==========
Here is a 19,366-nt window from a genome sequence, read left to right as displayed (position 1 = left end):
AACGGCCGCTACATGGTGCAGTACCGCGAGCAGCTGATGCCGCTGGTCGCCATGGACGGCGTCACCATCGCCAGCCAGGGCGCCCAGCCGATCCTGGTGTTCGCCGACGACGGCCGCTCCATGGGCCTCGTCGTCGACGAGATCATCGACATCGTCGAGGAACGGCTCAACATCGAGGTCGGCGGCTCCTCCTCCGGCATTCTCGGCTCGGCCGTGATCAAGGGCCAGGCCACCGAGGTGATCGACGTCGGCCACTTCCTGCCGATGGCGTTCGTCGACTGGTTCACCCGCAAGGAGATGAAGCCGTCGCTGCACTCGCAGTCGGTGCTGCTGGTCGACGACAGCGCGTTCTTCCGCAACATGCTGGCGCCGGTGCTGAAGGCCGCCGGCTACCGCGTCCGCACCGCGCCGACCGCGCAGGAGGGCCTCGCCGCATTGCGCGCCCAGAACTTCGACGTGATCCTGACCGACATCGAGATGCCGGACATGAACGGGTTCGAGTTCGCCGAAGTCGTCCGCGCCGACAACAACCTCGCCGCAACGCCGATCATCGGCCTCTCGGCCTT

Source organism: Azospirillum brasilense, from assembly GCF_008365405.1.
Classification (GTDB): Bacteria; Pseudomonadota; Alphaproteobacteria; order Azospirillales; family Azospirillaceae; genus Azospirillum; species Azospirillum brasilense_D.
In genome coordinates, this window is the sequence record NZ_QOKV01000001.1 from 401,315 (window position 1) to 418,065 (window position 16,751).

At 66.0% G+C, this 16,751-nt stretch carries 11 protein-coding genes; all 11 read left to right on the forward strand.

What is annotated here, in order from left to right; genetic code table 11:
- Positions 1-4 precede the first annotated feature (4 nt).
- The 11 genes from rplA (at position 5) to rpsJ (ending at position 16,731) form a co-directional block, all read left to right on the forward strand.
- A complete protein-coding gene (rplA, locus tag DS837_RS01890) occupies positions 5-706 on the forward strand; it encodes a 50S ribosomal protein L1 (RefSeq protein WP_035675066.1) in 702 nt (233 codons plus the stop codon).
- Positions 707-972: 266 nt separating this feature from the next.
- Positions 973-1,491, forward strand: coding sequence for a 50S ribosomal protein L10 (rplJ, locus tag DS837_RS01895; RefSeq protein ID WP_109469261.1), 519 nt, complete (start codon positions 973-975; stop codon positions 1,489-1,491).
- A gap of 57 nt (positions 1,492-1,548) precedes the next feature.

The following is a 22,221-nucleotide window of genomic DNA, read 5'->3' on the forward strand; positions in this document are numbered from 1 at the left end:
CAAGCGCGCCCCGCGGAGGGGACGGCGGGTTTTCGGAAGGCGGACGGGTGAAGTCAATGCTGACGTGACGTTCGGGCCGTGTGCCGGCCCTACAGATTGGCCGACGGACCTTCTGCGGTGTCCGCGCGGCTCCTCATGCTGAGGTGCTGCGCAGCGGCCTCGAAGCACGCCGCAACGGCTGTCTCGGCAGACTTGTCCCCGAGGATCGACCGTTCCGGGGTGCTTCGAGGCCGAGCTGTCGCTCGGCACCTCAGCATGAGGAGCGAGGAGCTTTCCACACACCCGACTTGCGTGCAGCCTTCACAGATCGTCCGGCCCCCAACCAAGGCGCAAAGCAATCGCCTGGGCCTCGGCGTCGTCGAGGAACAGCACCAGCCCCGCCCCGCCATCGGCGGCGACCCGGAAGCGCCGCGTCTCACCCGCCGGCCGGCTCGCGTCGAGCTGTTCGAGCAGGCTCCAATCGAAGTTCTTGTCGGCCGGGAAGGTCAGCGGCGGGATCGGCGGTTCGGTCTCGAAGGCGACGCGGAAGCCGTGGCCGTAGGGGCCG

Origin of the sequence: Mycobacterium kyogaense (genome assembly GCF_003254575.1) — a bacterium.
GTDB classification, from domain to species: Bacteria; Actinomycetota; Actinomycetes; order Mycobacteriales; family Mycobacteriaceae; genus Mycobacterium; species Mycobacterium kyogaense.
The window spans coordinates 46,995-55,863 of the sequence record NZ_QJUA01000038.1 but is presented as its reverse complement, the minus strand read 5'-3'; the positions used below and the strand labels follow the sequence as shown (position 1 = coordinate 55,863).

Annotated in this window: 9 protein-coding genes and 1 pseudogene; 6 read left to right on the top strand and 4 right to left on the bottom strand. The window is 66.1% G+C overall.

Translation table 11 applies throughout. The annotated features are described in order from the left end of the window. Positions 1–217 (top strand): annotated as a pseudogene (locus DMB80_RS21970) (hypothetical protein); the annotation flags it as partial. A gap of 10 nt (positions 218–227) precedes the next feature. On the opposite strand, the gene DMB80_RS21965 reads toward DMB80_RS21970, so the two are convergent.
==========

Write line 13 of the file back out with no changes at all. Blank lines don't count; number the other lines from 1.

- A gap of 57 nt (positions 1,492-1,548) precedes the next feature.